Scot accused of share fraud: ‘I don’t use stock markets’

James Craig, who denies manipulating the stock market from his house at Dunragit, near Stranraer
James Craig, who denies manipulating the stock market from his house at Dunragit, near Stranraer
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A SCOT facing fraud charges in the US has denied any knowledge of tweets that authorities claim were intended to manipulate stock prices.

James Craig, 62, of Dunragit, near Stranraer, said he was only made aware of the allegations through media reports and claimed he had no interest in the stock market.

The US Securities and Exchange Commission (SEC) announced it had filed securities fraud charges against him in a federal court in California.

Speaking from his home, Craig said: “I have never been approached by any law enforcement agency telling me I am subject of any investigation. Of course I deny it.

“The first I knew of it, in all honesty, was when the TV camera turned up this morning and I thought ‘What’s happened here?’ Somebody texted me about two minutes later.

“No law enforcement agency has ever come to me. Nobody has interviewed me. Not even the local law enforcement have come to tell me about this.”

He challenged US authorities to contact him directly, “instead of making allegations over the airwaves”.

The complaint alleges that Craig tweeted false statements in 2013 about two companies, Audience and Sarepta Therapeutics, on accounts he created to look like those of securities research firms.

Several tweets suggesting that Audience was under federal investigation were said to have made the share price of the mobile audio company to fall by 28 per cent before the Nasdaq stock exchange temporarily halted trading.

Further alleged tweets that claimed Sarepta Therapeutics was also subject to an investigation sent shares in the drugs firm tumbling by 16 per cent.

Craig is accused of buying and selling shares in both companies in an attempt to profit when the stock rebounded, the SEC said.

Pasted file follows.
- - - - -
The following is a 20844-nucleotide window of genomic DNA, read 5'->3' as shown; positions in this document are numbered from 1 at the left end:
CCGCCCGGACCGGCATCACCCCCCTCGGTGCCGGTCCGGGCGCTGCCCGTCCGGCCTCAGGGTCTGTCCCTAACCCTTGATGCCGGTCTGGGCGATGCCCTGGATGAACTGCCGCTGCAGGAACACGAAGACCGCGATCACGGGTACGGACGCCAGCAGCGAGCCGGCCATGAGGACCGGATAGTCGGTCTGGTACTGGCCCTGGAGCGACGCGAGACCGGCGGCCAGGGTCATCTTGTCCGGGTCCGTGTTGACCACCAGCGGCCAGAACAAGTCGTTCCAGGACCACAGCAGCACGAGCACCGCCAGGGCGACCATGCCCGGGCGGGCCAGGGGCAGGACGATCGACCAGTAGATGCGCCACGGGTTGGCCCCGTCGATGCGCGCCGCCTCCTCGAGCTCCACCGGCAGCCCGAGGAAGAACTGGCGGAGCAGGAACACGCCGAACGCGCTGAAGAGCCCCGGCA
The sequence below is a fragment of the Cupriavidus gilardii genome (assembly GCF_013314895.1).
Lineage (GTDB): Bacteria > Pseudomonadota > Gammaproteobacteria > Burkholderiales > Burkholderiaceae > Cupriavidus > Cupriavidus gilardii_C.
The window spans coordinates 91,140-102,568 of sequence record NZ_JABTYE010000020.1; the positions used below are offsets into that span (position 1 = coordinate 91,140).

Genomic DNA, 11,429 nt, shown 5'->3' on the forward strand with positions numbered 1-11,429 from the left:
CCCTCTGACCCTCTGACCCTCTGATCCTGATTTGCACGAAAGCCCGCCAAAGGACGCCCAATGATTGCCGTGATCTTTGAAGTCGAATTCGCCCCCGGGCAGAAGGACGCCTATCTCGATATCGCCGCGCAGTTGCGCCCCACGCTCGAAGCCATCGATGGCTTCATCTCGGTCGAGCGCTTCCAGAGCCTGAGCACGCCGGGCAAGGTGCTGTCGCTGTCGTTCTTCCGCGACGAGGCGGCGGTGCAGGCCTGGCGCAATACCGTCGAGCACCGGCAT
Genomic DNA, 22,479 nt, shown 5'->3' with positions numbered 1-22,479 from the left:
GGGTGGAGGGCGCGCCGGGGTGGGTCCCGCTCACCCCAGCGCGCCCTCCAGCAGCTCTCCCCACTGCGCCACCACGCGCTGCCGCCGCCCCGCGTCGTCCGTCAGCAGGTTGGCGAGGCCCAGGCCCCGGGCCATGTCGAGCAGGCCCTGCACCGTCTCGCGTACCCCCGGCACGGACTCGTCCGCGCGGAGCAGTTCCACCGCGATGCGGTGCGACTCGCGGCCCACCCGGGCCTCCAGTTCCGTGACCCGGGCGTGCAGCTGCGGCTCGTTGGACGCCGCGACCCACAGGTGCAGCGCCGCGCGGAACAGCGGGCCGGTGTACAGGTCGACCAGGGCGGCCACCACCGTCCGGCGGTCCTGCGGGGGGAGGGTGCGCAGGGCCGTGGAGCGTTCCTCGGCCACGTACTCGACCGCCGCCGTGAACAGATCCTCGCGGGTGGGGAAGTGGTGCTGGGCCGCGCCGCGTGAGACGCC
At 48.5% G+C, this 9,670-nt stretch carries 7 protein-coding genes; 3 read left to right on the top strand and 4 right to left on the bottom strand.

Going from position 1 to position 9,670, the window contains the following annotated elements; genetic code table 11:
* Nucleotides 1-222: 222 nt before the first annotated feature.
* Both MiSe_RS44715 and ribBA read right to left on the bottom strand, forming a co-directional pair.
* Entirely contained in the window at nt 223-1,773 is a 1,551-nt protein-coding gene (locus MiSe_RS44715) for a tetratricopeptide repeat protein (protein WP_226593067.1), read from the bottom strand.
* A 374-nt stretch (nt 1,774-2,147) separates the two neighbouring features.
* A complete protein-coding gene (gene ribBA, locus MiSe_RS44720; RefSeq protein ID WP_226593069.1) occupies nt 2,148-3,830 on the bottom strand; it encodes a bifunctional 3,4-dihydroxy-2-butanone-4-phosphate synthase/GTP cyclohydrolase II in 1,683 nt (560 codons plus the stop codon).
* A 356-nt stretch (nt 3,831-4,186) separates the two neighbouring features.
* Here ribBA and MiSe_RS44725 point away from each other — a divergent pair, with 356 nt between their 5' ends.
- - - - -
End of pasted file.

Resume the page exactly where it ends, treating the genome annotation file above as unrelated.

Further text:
He has been indicted by a grand jury in San Francisco, where prosecutors claimed shareholders had lost more than £1 million as a result.

Standing on the doorstep of his home, which has a US flag flying in the garden, Craig denied even playing the stock market.

He added: “Never had an interest in it. I wish instead of making allegations over the airwaves they had the decency to make them to me.

“I’ve been very ill since picking up a virus while sailing in 2009 and it has just got worse.”

Craig is twice divorced but is believed to be currently in a relationship with a Californian woman.

Financial writer Tom Petrino, a former business correspondent for the LA Times, said Craig was a “lousy trader” who made less than $100 (£66) from the alleged fraud.

Police and regulators have confirmed their investigations. FBI special agent in charge David Johnson said: “This investigation dismantled a stock market manipulation scheme that operated with one goal in mind: to falsely defame a company in order to destroy its stock value for financial gain.”

The SEC complaint seeks a permanent injunction against future violations, the return of any illegally made profits and a financial penalty from Craig.

Jina Choi, director of the SEC’s San Francisco regional office, said: “Craig’s fraudulent tweets disrupted the markets for two public companies and caused significant financial losses for their investors.

“Craig also said in later tweets that the SEC would have a hard time catching the perpetrator. As yesterday’s enforcement action demonstrates, those tweets turned out to be false as well.”

Police Scotland said it had been asked by the FBI last year to help with the case.

A spokesman said that Police Scotland had been asked by the FBI to assist with their investigations and had executed a search warrant.